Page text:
In returning to the video game preservation debate this week following the DMCA exceptions granted to museums and archivists allowing them to archive online games, I got really angry all over again at the ESA. Earlier this year, the bajillion-dollar video game publishing industry lobby fought tooth and nail to stop preservation efforts, smearing a freakin’ charity museum as degenerate software pirates to thwart their work.
And why would they do this? They’re scared, fam. They’re terrified that this is one more step toward allowing consumers access to old online games instead of leaving us no choice but to shell out new ones. And they should be! A lot of old MMOs were awesome, and a lot of the new ones that have replaced them are not. As I put it in Overthinking, “If you’re genuinely afraid that the emulation of a 20-year-old MMORPG will cause people to stop playing your new games, maybe you should stop churning out regressive, abusively monetized garbage in 2018.” I’m absolutely convinced that MMOs belong in museums, and moreover I’m convinced that MMOs belong back in the hands the gamers who originally paid for them – “not in dusty code warehouses of people who defile the public interest in exchange for their fourth yacht.”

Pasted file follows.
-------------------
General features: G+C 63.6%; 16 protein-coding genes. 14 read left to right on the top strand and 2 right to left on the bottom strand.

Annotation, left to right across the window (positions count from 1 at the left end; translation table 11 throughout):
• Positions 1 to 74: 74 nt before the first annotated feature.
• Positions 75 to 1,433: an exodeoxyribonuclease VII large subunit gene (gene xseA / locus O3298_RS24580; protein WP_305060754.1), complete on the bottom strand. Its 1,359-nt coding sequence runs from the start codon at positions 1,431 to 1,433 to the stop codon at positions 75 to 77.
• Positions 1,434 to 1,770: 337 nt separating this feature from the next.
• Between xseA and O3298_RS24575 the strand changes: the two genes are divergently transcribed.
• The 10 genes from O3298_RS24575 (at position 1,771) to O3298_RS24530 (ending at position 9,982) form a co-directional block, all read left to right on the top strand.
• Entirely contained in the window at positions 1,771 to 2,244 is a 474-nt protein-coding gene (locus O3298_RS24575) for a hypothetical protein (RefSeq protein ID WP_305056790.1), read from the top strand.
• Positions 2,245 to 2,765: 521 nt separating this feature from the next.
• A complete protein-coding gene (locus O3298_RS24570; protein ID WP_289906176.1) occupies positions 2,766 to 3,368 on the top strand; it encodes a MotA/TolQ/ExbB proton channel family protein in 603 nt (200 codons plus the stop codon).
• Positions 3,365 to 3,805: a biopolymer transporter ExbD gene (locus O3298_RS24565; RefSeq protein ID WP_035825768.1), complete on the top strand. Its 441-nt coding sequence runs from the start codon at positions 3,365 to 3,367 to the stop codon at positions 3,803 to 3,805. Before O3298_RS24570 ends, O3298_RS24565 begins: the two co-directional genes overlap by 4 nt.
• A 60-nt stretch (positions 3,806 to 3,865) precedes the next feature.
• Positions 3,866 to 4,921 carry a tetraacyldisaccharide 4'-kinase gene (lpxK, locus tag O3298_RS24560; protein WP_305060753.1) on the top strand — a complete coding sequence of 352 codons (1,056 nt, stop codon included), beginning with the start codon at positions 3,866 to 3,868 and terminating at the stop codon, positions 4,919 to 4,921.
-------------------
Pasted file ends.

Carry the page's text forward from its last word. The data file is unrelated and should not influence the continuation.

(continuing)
So let’s hear it – let’s tell the museum which MMOs it should shortlist for its negotiation efforts. We know it’s already angling for Star Wars Galaxies, City of Heroes, and WildStar. Which other MMORPGs need to be preserved?